Monday, May 20, 2013

Two kinds of boats


     Today, I learned about two different kinds of boats found off the coast of Lampedusa – fishing boats and immigrant boats.
I woke up bright and early this morning to walk around Porto Nuovo with Alessandro in search of fishermen to interview for Giulia’s thesis. We dropped off Kaylyn at her SCUBA certification lesson – so jealous! If I weren’t terrified of open water and sharks, I would love to join. I’m going to add it to my bucket list!
     On our walk, we talked about the difference between problems caused by palangrese (longline) and straccico (trawler) boats in relation to sea turtle conservation, and why it is difficult to make change.
There are more problems than just teaching fishermen not to kill sea turtles, even by accident. The fish population of the Mediterranean is decreasing rapidly and vastly. This is despite regulations, which some say are sufficient, yet others say they are not. Here comes, then, the question of the illicit fishing industry. This is largely fueled by Tunisian and Algerian boats that have the advantage of having no European GPS tracker. They are unregulated and fish excessively in places that are not allowed. The Coast Guard may confiscate these boats, but it is difficult to find them unles there is constant aerial and nautical monitoring.
     In the words of a well-educated tourist, “it’s not that we need harsher regulations; the problem is illegal fishing. No matter what limit we put on things, people will always want to take it a step further. If we stop that, there might be a chance.”
     We also saw large wooden Tunisian, Algerian and Moroccan boats beached along the side of Porto Nuovo. These aren’t for fishing – they had no place for lines or net – these are for the immigrants that there are so many news articles about. Here is an interesting, though pretty opinionated, blog about the situation in Sicily, including some Lampedusa specifics.
They come over, hundreds of them crowded on wooden boats, and risk their lives on the voyage from the North of Africa to Europe. This phenomena is very interesting to me, as my mother works with immigrants in the United States. Evidently, context and risk may be different, but the goal and hopes of all of the immigrants is the same. Italy is one of the few EU countries that allows undocumented immigrants and gives them ‘amnesty’ or documentation to continue on their European paths. Although it sounds nice, it is an extremely flawed system and very politically/economically motivated. The EU gives Italy 10 Euros per immigrant per day to give them shelter – only four of which are used for their supposed purpose. The immigrants get daily allowances, also, which create a sense of dependency and false reality of Europe. Once they move from this immigrant station to the mainland, they are completely on their own. Desperation and lack of knowledge of how things work without government assistance leads to what people may call “delinquent” behavior, etcetera. There are also success stories, beautiful good fortune found and sent back to families back home.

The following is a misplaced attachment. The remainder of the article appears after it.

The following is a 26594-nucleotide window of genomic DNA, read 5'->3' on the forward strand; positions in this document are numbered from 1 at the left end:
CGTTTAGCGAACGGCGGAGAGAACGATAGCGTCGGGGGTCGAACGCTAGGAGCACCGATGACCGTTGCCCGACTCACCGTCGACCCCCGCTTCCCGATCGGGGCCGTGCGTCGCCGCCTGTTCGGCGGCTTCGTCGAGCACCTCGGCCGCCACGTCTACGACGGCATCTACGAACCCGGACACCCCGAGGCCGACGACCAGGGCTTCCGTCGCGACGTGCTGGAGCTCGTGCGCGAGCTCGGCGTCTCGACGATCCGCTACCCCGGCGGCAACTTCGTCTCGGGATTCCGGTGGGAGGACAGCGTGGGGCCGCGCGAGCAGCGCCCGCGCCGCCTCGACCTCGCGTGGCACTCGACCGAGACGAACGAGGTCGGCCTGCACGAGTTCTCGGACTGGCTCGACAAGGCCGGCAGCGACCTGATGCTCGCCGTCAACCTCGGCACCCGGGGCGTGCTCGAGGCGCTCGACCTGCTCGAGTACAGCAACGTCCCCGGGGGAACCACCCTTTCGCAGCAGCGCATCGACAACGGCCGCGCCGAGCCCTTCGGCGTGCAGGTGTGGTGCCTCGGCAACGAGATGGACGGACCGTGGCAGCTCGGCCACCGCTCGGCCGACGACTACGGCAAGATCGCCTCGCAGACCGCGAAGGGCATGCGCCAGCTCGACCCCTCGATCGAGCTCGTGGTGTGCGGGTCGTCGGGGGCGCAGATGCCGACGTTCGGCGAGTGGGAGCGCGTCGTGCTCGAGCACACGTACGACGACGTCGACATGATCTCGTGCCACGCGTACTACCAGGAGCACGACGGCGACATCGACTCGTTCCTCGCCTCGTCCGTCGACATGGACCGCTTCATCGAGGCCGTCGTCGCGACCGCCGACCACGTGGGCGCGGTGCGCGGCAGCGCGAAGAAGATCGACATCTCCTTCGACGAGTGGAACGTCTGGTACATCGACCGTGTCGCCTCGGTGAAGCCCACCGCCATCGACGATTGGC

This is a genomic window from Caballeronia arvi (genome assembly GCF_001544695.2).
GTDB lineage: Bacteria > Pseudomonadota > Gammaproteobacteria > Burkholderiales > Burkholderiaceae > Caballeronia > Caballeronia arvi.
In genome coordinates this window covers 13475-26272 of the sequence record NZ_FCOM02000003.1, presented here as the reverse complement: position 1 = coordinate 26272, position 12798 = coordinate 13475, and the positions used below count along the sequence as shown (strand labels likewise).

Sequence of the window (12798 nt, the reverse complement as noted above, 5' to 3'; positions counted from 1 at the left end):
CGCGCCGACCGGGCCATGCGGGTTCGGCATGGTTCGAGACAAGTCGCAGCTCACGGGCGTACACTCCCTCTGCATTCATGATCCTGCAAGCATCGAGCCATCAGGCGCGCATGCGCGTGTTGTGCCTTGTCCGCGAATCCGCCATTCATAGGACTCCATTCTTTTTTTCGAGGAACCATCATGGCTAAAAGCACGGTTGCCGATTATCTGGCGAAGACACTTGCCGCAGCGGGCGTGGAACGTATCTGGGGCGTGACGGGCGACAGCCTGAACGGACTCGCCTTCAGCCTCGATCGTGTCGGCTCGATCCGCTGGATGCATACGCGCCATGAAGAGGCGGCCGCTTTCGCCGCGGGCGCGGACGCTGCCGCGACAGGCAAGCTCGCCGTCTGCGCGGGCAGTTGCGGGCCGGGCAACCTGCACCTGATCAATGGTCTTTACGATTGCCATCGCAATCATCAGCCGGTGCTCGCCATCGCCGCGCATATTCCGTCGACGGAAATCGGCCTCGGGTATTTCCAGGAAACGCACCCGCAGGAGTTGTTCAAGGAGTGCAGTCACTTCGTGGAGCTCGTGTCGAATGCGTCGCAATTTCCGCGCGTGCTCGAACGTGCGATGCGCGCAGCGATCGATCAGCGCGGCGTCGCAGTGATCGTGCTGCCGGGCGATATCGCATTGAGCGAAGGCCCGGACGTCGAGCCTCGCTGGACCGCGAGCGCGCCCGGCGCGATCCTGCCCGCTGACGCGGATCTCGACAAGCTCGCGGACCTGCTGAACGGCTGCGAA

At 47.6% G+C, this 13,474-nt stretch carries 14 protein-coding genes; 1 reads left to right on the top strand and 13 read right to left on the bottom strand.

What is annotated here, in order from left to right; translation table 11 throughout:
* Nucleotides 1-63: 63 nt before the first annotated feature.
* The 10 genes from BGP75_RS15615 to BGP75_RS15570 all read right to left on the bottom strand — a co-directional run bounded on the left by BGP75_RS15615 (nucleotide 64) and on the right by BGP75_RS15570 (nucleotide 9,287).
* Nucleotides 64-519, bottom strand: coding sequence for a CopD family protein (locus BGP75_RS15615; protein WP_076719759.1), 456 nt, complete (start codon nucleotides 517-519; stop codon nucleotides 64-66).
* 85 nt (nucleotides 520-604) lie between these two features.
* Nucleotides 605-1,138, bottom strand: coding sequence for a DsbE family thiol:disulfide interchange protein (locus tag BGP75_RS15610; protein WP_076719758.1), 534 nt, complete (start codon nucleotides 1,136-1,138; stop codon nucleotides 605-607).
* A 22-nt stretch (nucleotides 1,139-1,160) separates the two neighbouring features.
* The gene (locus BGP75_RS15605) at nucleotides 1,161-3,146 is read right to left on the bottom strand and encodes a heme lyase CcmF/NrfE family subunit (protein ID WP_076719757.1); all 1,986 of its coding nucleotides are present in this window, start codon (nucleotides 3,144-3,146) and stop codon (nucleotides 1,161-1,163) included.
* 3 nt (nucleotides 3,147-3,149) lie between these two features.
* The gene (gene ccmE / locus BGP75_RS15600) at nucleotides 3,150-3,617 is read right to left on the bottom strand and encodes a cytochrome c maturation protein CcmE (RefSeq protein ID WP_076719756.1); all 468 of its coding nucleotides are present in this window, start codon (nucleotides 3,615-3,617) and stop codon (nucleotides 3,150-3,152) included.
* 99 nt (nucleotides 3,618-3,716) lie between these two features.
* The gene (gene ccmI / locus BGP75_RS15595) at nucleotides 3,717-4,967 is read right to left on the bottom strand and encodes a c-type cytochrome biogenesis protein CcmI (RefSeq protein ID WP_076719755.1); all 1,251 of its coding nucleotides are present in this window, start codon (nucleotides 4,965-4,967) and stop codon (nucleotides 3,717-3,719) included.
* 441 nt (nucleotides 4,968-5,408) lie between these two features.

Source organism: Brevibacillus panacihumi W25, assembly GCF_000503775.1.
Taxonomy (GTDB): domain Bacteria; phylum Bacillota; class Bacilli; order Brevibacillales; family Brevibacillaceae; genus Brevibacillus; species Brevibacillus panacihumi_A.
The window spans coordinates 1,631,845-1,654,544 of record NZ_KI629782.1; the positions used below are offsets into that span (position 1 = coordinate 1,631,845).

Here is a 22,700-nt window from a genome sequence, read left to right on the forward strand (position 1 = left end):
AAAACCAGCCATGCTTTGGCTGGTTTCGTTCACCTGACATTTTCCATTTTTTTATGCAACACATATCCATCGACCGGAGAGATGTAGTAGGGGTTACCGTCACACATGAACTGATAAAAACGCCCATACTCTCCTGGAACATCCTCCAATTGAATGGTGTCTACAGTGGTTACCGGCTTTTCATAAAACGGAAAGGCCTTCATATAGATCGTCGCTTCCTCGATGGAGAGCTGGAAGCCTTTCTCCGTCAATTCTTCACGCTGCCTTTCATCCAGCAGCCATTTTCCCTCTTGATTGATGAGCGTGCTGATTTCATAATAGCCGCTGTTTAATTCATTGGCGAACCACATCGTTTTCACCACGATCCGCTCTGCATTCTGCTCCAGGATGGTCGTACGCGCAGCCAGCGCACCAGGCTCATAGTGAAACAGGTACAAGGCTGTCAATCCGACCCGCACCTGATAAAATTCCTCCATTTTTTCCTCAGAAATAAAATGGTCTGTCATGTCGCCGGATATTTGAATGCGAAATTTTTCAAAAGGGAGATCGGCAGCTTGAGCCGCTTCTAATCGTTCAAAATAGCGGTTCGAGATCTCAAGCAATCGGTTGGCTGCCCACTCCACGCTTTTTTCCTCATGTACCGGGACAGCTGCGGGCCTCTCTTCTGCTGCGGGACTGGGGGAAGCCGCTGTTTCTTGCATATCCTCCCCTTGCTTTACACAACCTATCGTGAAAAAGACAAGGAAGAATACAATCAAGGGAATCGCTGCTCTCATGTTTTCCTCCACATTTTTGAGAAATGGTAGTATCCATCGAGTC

This phenomena also relates to the Lampedusa Turtle Rescue Center; about two years ago, there was an overabundance of immigrants found off the coast of Lampedusa during the winter – too many to keep in the center, which has space for about 350 of the near 1000 present at the time. They needed a place to keep them, so without warning, decided to house hundreds within the Center’s humble walls. Almost all of the education materials, and many of the supplies necessary for basic maintenance of sea turtles, were destroyed.

Porto Nuovo

     Daniela, being the incredible woman that she is, had nothing to offer but sympathetic words of the people that were situated here without warning. Of course, having no source of income for the center besides donations and her own salary as a teacher, it was hard to replace many things. The van that 8 people slept in and deconstructed has not been salvaged. But she dedicates a whole room of the center, though partially hidden because of political reasons, to understanding the issue of immigration in Lampedusa, and being sensitive to the things that cause it.

The wall of a room at the Rescue Center that Daniela dedicated to the immigration phenomena

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